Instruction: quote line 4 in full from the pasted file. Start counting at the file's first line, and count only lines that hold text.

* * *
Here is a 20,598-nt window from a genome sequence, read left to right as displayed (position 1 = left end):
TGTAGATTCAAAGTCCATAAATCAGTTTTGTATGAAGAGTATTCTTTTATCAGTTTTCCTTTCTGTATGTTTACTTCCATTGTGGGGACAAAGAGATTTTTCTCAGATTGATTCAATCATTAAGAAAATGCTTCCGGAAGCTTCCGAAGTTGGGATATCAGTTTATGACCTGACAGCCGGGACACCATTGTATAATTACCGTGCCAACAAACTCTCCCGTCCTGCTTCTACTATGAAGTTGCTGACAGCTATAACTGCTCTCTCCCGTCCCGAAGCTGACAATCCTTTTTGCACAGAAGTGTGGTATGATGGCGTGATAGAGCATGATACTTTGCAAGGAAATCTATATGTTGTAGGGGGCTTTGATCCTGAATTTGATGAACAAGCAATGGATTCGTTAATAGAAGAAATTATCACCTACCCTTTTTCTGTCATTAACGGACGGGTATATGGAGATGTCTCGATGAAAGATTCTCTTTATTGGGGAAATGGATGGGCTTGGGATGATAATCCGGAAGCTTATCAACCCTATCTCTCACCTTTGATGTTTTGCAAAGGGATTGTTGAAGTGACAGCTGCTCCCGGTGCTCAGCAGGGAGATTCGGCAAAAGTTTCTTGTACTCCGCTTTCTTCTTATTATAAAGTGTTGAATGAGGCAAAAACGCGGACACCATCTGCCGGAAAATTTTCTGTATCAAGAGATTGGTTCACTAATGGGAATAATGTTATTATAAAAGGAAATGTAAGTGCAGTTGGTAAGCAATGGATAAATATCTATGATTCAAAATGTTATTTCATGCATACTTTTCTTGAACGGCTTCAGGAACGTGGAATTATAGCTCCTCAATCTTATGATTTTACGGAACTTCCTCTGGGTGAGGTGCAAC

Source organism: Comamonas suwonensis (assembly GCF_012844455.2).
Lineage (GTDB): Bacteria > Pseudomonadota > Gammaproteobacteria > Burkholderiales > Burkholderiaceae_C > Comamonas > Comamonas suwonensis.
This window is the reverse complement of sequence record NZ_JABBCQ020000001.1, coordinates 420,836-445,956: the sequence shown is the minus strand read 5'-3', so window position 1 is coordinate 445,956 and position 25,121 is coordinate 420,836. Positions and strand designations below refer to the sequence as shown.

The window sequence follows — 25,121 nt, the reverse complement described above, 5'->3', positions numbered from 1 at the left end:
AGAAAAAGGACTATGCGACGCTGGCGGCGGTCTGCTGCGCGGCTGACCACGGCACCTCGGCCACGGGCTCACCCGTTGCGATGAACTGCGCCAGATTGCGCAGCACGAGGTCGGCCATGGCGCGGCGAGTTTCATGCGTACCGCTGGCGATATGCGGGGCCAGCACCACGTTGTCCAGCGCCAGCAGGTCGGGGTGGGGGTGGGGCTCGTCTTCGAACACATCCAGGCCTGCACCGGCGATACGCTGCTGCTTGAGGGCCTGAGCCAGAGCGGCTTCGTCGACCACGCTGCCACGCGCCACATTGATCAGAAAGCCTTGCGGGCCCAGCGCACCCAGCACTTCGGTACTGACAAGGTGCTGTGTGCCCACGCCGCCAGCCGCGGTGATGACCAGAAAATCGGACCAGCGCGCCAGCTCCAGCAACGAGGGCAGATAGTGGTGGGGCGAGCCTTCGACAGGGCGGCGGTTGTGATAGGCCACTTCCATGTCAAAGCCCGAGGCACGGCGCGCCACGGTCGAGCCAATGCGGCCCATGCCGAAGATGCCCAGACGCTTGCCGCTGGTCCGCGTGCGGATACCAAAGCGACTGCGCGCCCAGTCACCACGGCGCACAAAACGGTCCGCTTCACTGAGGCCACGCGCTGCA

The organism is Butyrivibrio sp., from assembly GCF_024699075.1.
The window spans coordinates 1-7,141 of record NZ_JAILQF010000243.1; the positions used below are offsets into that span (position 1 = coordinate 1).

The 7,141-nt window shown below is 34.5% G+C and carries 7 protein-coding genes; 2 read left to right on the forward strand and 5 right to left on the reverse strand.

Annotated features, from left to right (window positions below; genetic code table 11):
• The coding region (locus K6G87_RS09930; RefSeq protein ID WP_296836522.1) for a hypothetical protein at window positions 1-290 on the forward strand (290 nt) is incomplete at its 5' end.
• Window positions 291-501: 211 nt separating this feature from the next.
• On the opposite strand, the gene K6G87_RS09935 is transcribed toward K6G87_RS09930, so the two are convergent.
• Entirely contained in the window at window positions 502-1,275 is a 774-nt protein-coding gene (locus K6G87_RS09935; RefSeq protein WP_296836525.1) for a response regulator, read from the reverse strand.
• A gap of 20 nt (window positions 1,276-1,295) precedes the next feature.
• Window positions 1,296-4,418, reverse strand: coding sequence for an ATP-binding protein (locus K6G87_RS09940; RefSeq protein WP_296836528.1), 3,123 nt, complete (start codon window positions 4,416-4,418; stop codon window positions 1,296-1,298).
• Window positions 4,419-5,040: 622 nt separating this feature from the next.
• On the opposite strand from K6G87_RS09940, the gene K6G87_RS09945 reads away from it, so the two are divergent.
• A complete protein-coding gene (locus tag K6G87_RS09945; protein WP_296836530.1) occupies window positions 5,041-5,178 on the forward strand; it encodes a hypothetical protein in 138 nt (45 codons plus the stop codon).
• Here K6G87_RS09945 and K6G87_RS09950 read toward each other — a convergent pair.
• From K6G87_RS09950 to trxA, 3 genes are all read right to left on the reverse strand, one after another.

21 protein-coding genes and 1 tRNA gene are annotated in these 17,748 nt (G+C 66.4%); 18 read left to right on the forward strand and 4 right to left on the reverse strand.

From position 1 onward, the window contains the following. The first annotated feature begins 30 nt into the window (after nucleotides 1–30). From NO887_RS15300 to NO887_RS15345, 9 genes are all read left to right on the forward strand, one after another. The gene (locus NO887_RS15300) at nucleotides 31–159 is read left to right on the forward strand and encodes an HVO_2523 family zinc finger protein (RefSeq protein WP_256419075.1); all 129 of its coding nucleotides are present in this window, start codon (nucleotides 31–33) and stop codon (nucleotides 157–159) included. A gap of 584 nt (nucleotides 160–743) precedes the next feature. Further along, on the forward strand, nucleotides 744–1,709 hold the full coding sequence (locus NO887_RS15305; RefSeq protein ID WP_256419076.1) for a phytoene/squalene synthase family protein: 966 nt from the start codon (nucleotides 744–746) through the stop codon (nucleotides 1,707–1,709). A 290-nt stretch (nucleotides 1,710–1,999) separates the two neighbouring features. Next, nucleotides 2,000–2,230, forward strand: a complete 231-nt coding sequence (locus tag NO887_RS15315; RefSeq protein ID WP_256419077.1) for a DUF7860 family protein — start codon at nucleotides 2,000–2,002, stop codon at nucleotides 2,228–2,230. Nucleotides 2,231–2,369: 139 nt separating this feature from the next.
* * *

Lineage (GTDB): Bacteria > Pseudomonadota > Gammaproteobacteria > Burkholderiales > Burkholderiaceae_C > Comamonas > Comamonas suwonensis.